It had taken three long years of epic highs and painful lows, but it culminated in a quick birth and an instant bond when Overton finally met her newborn son, Oliver.

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LATEST FROMConservation & Sustainability

Conservation & Sustainability

Debt for dolphins: Seychelles creates huge marine parks in world-first finance scheme

Debt for dolphins: Seychelles creates huge marine parks in world-first finance scheme

The tropical island nation of Seychelles is to create two huge new marine parks in return for a large amount of its national debt being written off, in the first scheme of its kind in the world.
The novel financial engineering, effectively swapping debt for dolphins and other marine life, aims to throw a lifeline to corals, tuna and turtles being caught in a storm of overfishing and climate change.
The new marine plan bans fishing around biodiversity hotspots, keeping them healthy and better able to resist climate change.
Sources: Seychelles government, MEECC Geodatabase, The Nature Conservancy, ESRI TNC also raised $5m from donors to pay off part of the debt and cut the interest rate charged to the Seychelles government on the outstanding loan.
“The Seychelles is positioning itself as a world leader in ocean governance,” says environment minister, Didier Dogley.
But Seychelles vice-president, Vincent Meriton, says the military base will have to pass environmental assessments and will actually benefit protection, by enabling better surveillance around the isolated Aldabra archipelago: “This facility will allow us to better monitor.
Despite the election of Donald Trump scuppering for now planned swaps of US debt for Palau and the Marshall Islands in the Pacific, Weary is confident debt swaps for marine conservation are going to grow: “In the next three to five years we could potentially do a billion dollars of these deals.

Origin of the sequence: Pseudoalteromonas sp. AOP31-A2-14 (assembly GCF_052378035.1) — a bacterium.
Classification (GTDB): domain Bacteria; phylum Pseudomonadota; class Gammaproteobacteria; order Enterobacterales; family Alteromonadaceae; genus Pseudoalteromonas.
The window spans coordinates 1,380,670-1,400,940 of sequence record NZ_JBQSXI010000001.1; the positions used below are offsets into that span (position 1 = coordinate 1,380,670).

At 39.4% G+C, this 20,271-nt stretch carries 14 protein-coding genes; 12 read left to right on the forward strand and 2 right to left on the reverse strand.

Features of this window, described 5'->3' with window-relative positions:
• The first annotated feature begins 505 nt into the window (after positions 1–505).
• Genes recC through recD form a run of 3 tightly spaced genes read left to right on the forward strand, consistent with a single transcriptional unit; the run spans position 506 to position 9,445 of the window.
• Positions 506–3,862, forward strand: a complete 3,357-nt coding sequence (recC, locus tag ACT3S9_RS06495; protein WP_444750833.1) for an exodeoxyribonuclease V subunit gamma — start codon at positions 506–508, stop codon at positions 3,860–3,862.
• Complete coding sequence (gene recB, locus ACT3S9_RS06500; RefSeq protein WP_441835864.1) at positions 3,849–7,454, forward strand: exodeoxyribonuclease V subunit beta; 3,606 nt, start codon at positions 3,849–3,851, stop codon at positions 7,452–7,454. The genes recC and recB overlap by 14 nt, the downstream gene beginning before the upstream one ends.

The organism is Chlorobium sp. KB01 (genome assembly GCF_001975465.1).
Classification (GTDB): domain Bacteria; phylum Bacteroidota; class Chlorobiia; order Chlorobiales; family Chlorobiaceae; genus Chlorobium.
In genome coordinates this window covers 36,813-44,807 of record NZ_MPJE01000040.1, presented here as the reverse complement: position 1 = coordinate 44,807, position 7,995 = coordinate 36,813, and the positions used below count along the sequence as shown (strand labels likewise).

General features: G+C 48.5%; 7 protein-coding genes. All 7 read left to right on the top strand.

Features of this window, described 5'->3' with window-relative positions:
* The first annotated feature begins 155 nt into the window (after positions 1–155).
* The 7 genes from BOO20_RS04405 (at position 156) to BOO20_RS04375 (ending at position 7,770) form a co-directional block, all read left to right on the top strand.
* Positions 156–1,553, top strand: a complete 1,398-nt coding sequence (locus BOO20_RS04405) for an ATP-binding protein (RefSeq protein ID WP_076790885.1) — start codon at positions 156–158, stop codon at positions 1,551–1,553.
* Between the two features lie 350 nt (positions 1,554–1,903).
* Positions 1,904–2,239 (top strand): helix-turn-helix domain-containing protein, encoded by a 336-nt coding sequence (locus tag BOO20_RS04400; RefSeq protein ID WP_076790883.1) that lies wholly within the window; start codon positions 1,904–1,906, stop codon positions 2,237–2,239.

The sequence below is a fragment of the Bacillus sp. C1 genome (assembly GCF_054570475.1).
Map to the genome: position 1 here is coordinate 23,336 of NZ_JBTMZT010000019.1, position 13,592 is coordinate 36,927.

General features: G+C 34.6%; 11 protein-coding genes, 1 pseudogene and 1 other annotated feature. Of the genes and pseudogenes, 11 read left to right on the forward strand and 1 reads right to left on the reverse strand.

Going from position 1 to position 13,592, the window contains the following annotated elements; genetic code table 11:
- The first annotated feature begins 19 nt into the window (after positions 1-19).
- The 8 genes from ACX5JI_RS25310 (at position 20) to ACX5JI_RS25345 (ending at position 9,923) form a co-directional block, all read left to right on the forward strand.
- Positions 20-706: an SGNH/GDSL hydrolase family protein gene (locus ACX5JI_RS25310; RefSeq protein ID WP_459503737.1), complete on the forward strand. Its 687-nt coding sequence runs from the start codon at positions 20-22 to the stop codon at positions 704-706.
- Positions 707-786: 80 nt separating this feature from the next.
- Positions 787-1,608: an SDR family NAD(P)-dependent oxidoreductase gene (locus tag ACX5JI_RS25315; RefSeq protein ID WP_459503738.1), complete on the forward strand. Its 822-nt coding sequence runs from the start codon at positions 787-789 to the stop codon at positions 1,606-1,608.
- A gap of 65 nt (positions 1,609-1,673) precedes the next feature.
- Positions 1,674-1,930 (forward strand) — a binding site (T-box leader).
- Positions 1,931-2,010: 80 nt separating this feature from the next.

We have a sight line to that.” “All eyes are on us to see whether it works,” says Sims.
The Seychelles, which is 99% ocean, will have gone from 0.04% to 30% protected area in a few years if it does.
But environment minister Dogley says: “We don’t have answers for everything now but the marine spatial plan has started the process of thinking about these things – before we were not.

Conservation & Sustainability

Can You Ever Have Too Many Turkeys?

Can You Ever Have Too Many Turkeys?

Especially so in states like Oregon, where the turkey is not a native species.
Conservation non-profit Greenbelt Land Trust (Greenbelt) hosts a citizen science turkey count at Bald Hill Farm Conservation Area (Bald Hill Farm).
How Did Turkeys Get to Oregon?
According to Kelly Walton, a Game Bird Biologist for ODFW who joined us for the count, turkeys in the state are managed for balance.
Counting the Turkeys of Bald Hill Farm Bald Hill Farm currently has an estimated population of around 150 Rio Grande turkeys.
My group has an area near the shed, near where I saw turkeys before the count began.
All groups have now returned to the shed and get to enjoy the spectacle – I don’t envy the group that had to count such a large moving flock.
The results of the citizen science count and other turkey observations may impact the future management of turkeys on Bald Hill Farm.
To be clear, Greenbelt Land Trust has been monitoring the Oregon vesper sparrow population at Bald Hill Farm and, so far, there is no evidence of turkey predation.
Turkeys may also be eating rare plant seeds used in habitat restoration projects on Bald Hill Farm.

Conservation & Sustainability

How the mainstream media got played by Trump

How the mainstream media got played by Trump

And outlets from Time to CNN cited the hoax claim and tried to make sense of Trump’s nonsensical climate views.
That year, broadcast networks spent way too little time on climate change overall and completely failed to report during the campaign on what a Trump win would mean for climate change.
That’s crowding out reporting on other, more critical climate-related news, from how the Trump administration is aggressively dismantling climate protections to how climate change makes hurricanes and wildfires more dangerous.
When asked to clarify Trump’s views on climate change, she said more than once that he “believes the climate is changing” and “he believes pollutants are part of that equation.” Haley was employing Republicans’ favorite obfuscation technique on climate change — what savvy observers call “lukewarm” climate denial.
But ABC News completely fumbled the story.
Other networks and outlets have made similar mistakes, failing to properly identify the Trump team’s lukewarm climate denial and put comments in context.
Like when The Associated Press declared, “Trump changes his tune on climate change,” though in fact he had done no such thing, as Grist pointed out at the time.